GAEILGE has just gone global.
In honour of St Patrick's Day, the language-learning website Duolingo has announced that it will include the Irish language on the site.
And it has asked Gaelgoirs to come on board and volunteer to help build the new course.
The service is completely free to use, employing a crowd-sourced business model where companies pay to have content translated by contributors.
Duolingo boasts more than 25m users across the world and encourages people to learn a variety of languages via games.
Irish Language Commissioner Ronan O Domhnaill has said that the addition of our native language is a good thing.
"The more resources there are for people to learn Irish, the better," he said.
"Anything like this, assuming the standard is correct, will be a welcome development for the language."
Duolingo is now recruiting contributors for its "incubator" system, which is expected to take months to complete and will require translations for thousands of sentences.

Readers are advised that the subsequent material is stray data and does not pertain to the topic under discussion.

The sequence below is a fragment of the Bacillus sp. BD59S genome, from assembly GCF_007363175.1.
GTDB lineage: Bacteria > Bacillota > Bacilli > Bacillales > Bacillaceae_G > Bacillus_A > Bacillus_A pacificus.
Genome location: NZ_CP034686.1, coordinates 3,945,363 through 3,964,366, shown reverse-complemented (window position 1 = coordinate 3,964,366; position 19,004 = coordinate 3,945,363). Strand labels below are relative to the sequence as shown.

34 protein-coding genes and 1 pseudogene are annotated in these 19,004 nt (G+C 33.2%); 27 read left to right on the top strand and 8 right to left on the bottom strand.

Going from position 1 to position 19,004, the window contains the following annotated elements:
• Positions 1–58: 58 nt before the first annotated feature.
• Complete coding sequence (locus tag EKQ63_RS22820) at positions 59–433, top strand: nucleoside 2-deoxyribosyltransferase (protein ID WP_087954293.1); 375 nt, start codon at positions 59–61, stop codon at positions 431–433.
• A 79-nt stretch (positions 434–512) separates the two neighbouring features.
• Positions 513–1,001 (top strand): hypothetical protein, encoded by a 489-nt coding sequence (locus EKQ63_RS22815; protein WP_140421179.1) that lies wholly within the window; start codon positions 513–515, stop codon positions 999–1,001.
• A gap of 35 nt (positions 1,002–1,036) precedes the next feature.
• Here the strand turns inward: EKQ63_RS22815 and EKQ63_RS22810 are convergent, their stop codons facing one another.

"We need to know as many translations as possible for each sentence, so when learners are asked to translate, we can tell them if their answer is correct," they said. However, some users reacted negatively to the decision, which one asking: "Can we have something useful like Mandarin Chinese or Russian?"
Others were more positive: "I'll definitely study. I want to know the language of my ancestors."
Some 77,000 Irish people use the language on a daily basis.